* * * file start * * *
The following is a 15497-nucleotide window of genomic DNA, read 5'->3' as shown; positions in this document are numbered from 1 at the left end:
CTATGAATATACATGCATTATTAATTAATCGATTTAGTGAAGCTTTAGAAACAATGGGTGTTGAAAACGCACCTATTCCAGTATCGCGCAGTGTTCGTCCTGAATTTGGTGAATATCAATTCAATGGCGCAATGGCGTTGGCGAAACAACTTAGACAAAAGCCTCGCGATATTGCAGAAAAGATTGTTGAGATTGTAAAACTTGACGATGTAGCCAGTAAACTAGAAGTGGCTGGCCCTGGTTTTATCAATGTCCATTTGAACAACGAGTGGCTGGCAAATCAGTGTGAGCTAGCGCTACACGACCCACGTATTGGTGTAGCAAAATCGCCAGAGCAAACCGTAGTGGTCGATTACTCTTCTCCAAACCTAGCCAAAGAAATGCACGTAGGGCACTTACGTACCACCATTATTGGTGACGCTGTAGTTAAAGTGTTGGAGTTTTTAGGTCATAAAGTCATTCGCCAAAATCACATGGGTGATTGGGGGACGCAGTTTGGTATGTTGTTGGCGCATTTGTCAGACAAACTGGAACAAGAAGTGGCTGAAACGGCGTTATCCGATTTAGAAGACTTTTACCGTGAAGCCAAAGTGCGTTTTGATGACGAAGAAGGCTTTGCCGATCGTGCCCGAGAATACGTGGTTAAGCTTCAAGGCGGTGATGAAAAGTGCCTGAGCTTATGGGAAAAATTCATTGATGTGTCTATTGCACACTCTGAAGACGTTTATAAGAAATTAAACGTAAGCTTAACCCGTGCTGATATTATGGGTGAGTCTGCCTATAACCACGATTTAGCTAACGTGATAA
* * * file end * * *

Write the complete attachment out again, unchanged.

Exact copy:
The following is a 15497-nucleotide window of genomic DNA, read 5'->3' as shown; positions in this document are numbered from 1 at the left end:
CTATGAATATACATGCATTATTAATTAATCGATTTAGTGAAGCTTTAGAAACAATGGGTGTTGAAAACGCACCTATTCCAGTATCGCGCAGTGTTCGTCCTGAATTTGGTGAATATCAATTCAATGGCGCAATGGCGTTGGCGAAACAACTTAGACAAAAGCCTCGCGATATTGCAGAAAAGATTGTTGAGATTGTAAAACTTGACGATGTAGCCAGTAAACTAGAAGTGGCTGGCCCTGGTTTTATCAATGTCCATTTGAACAACGAGTGGCTGGCAAATCAGTGTGAGCTAGCGCTACACGACCCACGTATTGGTGTAGCAAAATCGCCAGAGCAAACCGTAGTGGTCGATTACTCTTCTCCAAACCTAGCCAAAGAAATGCACGTAGGGCACTTACGTACCACCATTATTGGTGACGCTGTAGTTAAAGTGTTGGAGTTTTTAGGTCATAAAGTCATTCGCCAAAATCACATGGGTGATTGGGGGACGCAGTTTGGTATGTTGTTGGCGCATTTGTCAGACAAACTGGAACAAGAAGTGGCTGAAACGGCGTTATCCGATTTAGAAGACTTTTACCGTGAAGCCAAAGTGCGTTTTGATGACGAAGAAGGCTTTGCCGATCGTGCCCGAGAATACGTGGTTAAGCTTCAAGGCGGTGATGAAAAGTGCCTGAGCTTATGGGAAAAATTCATTGATGTGTCTATTGCACACTCTGAAGACGTTTATAAGAAATTAAACGTAAGCTTAACCCGTGCTGATATTATGGGTGAGTCTGCCTATAACCACGATTTAGCTAACGTGATAA